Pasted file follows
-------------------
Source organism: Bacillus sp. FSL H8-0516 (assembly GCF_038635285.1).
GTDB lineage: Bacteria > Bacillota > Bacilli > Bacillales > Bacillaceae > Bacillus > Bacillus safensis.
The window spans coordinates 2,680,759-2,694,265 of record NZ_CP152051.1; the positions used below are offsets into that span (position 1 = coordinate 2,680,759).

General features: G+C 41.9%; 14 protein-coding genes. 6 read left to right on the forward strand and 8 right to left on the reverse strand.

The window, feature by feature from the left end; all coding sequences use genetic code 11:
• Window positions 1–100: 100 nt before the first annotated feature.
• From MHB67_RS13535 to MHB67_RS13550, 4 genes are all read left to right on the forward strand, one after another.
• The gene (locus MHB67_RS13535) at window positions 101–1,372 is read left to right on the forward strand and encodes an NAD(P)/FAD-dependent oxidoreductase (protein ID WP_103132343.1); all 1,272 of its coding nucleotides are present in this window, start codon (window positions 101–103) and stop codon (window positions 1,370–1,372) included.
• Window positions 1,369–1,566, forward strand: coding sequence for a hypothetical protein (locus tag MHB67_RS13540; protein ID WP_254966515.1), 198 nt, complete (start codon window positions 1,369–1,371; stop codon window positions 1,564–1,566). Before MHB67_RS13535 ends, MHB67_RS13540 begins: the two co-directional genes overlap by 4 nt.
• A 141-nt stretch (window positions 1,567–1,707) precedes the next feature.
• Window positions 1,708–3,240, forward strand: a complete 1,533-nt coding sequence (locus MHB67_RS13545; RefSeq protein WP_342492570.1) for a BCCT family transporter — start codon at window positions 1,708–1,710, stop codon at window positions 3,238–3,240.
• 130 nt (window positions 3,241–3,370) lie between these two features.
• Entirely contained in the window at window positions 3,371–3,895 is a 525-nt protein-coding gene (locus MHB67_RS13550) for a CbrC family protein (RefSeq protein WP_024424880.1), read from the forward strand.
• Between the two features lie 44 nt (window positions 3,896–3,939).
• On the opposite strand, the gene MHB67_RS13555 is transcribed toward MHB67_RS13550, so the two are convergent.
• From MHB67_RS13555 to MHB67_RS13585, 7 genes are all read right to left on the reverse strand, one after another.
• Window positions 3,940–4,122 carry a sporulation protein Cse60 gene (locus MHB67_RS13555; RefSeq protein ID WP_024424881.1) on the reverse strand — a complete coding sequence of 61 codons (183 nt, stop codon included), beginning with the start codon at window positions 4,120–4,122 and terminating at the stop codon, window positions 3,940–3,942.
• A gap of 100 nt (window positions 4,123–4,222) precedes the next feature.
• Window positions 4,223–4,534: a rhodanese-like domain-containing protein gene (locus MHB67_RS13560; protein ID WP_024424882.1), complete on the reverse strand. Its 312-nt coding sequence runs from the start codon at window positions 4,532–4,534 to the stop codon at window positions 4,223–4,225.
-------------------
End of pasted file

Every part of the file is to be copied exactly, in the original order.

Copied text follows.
Source organism: Bacillus sp. FSL H8-0516 (assembly GCF_038635285.1).
GTDB lineage: Bacteria > Bacillota > Bacilli > Bacillales > Bacillaceae > Bacillus > Bacillus safensis.
The window spans coordinates 2,680,759-2,694,265 of record NZ_CP152051.1; the positions used below are offsets into that span (position 1 = coordinate 2,680,759).

General features: G+C 41.9%; 14 protein-coding genes. 6 read left to right on the forward strand and 8 right to left on the reverse strand.

The window, feature by feature from the left end; all coding sequences use genetic code 11:
• Window positions 1–100: 100 nt before the first annotated feature.
• From MHB67_RS13535 to MHB67_RS13550, 4 genes are all read left to right on the forward strand, one after another.
• The gene (locus MHB67_RS13535) at window positions 101–1,372 is read left to right on the forward strand and encodes an NAD(P)/FAD-dependent oxidoreductase (protein ID WP_103132343.1); all 1,272 of its coding nucleotides are present in this window, start codon (window positions 101–103) and stop codon (window positions 1,370–1,372) included.
• Window positions 1,369–1,566, forward strand: coding sequence for a hypothetical protein (locus tag MHB67_RS13540; protein ID WP_254966515.1), 198 nt, complete (start codon window positions 1,369–1,371; stop codon window positions 1,564–1,566). Before MHB67_RS13535 ends, MHB67_RS13540 begins: the two co-directional genes overlap by 4 nt.
• A 141-nt stretch (window positions 1,567–1,707) precedes the next feature.
• Window positions 1,708–3,240, forward strand: a complete 1,533-nt coding sequence (locus MHB67_RS13545; RefSeq protein WP_342492570.1) for a BCCT family transporter — start codon at window positions 1,708–1,710, stop codon at window positions 3,238–3,240.
• 130 nt (window positions 3,241–3,370) lie between these two features.
• Entirely contained in the window at window positions 3,371–3,895 is a 525-nt protein-coding gene (locus MHB67_RS13550) for a CbrC family protein (RefSeq protein WP_024424880.1), read from the forward strand.
• Between the two features lie 44 nt (window positions 3,896–3,939).
• On the opposite strand, the gene MHB67_RS13555 is transcribed toward MHB67_RS13550, so the two are convergent.
• From MHB67_RS13555 to MHB67_RS13585, 7 genes are all read right to left on the reverse strand, one after another.
• Window positions 3,940–4,122 carry a sporulation protein Cse60 gene (locus MHB67_RS13555; RefSeq protein ID WP_024424881.1) on the reverse strand — a complete coding sequence of 61 codons (183 nt, stop codon included), beginning with the start codon at window positions 4,120–4,122 and terminating at the stop codon, window positions 3,940–3,942.
• A gap of 100 nt (window positions 4,123–4,222) precedes the next feature.
• Window positions 4,223–4,534: a rhodanese-like domain-containing protein gene (locus MHB67_RS13560; protein ID WP_024424882.1), complete on the reverse strand. Its 312-nt coding sequence runs from the start codon at window positions 4,532–4,534 to the stop codon at window positions 4,223–4,225.